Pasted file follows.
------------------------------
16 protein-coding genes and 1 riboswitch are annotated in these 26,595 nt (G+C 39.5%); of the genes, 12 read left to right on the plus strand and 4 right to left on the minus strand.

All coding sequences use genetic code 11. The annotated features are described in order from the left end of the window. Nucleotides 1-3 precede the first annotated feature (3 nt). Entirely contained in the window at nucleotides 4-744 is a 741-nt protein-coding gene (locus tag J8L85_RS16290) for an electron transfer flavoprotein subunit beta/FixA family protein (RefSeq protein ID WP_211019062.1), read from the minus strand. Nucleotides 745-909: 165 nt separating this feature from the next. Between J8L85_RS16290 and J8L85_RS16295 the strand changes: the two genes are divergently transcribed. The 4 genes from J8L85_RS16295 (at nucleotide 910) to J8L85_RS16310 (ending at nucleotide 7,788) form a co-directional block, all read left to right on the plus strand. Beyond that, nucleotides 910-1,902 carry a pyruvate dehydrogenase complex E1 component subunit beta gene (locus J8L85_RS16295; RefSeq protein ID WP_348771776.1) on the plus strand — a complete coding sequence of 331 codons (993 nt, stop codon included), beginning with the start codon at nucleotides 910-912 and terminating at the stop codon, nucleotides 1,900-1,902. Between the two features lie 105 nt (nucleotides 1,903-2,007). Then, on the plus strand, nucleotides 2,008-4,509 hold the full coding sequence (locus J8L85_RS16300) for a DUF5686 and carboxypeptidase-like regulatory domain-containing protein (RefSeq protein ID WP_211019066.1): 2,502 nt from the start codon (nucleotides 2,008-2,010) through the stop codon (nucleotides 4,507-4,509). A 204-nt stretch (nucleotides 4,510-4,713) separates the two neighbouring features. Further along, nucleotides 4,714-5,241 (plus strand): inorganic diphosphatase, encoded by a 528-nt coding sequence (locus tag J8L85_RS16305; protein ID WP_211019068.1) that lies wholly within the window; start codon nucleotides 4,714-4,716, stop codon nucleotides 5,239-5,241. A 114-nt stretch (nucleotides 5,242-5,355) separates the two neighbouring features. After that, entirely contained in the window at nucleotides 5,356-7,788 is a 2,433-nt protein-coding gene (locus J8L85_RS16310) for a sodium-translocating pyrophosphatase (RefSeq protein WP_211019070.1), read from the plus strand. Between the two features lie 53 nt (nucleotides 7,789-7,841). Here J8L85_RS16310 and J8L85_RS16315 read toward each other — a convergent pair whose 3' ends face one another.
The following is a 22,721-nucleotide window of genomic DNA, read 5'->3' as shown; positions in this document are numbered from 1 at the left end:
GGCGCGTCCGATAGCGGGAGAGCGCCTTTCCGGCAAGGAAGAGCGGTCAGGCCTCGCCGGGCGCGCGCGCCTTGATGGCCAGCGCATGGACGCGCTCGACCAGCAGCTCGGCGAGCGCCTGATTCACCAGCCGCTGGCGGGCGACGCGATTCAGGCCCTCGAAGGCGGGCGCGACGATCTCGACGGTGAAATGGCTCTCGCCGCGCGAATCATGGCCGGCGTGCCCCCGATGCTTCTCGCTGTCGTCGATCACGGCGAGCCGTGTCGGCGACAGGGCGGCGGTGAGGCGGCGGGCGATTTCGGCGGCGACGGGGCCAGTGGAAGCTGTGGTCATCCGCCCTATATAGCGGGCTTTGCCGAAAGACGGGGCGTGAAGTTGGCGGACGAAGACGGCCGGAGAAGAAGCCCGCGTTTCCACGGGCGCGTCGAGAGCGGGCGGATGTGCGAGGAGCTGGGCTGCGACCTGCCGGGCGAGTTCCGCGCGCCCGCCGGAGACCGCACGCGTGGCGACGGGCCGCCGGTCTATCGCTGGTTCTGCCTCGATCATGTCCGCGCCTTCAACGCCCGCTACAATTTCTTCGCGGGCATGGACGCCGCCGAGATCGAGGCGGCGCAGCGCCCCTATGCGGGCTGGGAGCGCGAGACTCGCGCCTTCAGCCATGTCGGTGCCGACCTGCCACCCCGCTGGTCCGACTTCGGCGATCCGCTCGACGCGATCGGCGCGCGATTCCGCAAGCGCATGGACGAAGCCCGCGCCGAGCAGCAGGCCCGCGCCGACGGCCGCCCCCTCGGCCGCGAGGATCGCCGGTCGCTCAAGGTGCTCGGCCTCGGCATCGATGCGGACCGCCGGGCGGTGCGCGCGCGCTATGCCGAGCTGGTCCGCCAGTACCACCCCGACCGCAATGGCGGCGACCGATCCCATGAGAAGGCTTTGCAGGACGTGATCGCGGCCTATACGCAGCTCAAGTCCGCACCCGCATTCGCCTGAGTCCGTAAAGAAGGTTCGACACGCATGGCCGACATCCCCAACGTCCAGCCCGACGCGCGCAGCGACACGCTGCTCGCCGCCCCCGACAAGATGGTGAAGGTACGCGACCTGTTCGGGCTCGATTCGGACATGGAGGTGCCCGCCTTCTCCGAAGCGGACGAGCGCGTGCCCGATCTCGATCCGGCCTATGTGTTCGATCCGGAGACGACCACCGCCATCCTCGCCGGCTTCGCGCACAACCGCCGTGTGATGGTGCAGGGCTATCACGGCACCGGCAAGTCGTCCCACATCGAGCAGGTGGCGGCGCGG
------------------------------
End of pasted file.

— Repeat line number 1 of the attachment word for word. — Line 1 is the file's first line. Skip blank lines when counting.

16 protein-coding genes and 1 riboswitch are annotated in these 26,595 nt (G+C 39.5%); of the genes, 12 read left to right on the plus strand and 4 right to left on the minus strand.